Defra is urging farmers to be vigilant for signs of Bluetongue virus (BTV) and consider vaccinating their livestock after Bluetongue (BTV) serotype 8 was detected in cattle in a previously disease-free area of northern France.
What is Bluetongue?
The risk of an outbreak of Bluetongue virus in the UK is currently low.
Read the full risk assessment and the latest situation update from Defra
However, this may change; the risk of incursion via infected midges later in the summer depends on the level of disease on the continent, proximity to the UK, the vaccination status of animals in the UK and weather conditions.
Vaccination is the best way to protect livestock and a safe and effective vaccine is available in Great Britain. Livestock keepers should discuss with their vet if vaccination is an option which would benefit their business and, farmers across the south of England in particular, should look out for clinical signs of disease.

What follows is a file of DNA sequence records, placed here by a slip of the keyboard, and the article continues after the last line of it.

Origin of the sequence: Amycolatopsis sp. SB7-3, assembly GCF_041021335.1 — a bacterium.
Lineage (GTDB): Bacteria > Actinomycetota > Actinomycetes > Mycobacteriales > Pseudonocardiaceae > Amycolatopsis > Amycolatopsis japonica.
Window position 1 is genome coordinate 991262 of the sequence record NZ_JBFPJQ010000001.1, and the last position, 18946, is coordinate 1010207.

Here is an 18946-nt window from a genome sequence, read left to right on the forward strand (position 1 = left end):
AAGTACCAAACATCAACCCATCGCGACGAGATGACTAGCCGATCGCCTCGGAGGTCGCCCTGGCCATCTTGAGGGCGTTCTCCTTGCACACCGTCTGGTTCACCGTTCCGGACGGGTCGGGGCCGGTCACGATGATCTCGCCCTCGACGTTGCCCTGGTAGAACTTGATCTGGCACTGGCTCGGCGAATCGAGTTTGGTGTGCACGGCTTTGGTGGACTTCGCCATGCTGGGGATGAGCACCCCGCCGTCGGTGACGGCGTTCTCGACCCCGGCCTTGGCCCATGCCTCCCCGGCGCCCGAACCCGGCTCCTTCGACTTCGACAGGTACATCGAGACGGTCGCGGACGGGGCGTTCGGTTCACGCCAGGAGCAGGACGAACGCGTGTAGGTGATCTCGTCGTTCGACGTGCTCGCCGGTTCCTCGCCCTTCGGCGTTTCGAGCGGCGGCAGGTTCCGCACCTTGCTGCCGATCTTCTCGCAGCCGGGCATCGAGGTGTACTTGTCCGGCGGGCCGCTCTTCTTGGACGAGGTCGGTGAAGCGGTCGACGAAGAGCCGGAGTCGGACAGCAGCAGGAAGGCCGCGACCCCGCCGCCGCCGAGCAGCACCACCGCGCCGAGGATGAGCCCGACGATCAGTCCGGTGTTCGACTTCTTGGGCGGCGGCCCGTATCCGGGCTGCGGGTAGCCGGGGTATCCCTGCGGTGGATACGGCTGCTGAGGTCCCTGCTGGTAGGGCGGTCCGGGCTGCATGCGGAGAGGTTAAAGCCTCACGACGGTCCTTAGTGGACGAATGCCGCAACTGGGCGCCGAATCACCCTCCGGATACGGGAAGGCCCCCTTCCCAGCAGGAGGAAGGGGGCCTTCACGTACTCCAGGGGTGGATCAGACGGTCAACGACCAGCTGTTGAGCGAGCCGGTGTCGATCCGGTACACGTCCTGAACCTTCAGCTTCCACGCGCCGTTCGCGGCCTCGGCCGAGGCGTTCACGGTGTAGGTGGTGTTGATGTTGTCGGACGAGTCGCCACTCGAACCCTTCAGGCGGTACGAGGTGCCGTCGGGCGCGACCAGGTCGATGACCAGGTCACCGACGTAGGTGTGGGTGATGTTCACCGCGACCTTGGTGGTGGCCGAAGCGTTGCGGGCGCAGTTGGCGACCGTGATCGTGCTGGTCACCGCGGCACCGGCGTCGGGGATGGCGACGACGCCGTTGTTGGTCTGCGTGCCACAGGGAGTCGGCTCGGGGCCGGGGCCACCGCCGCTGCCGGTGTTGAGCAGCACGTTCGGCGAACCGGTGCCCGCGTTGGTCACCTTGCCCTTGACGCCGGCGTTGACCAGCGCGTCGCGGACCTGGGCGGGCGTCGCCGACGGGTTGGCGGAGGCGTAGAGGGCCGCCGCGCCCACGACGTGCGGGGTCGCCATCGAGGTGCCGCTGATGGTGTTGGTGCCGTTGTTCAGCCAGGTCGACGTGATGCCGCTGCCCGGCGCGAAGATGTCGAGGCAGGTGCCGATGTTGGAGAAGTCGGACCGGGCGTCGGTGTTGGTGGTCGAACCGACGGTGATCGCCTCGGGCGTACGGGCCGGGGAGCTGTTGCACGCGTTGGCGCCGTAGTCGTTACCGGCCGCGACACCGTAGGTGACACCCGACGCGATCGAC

The holding where the virus was detected in northern France, is less than 150km from the south coast of England.
UK Chief Veterinary Officer Nigel Gibbens said: “We have robust disease surveillance procedures and continue to carefully monitor the situation in France, where Bluetongue disease control measures are in place.
“Our latest assessment shows the risk of outbreak in the UK is currently low, but the detection of the virus in northern France is a timely reminder for farmers to remain vigilant for disease and report any suspicions to the Animal and Plant Health Agency. I would also encourage farmers to talk to their vet to consider if vaccination would benefit their business.”
Any suspicion of disease must be reported immediately to the Animal and Plant Health Agency (APHA) on 03000 200 301.
More information on Bluetongue from Joint campaign Against Bluetongue (JAB)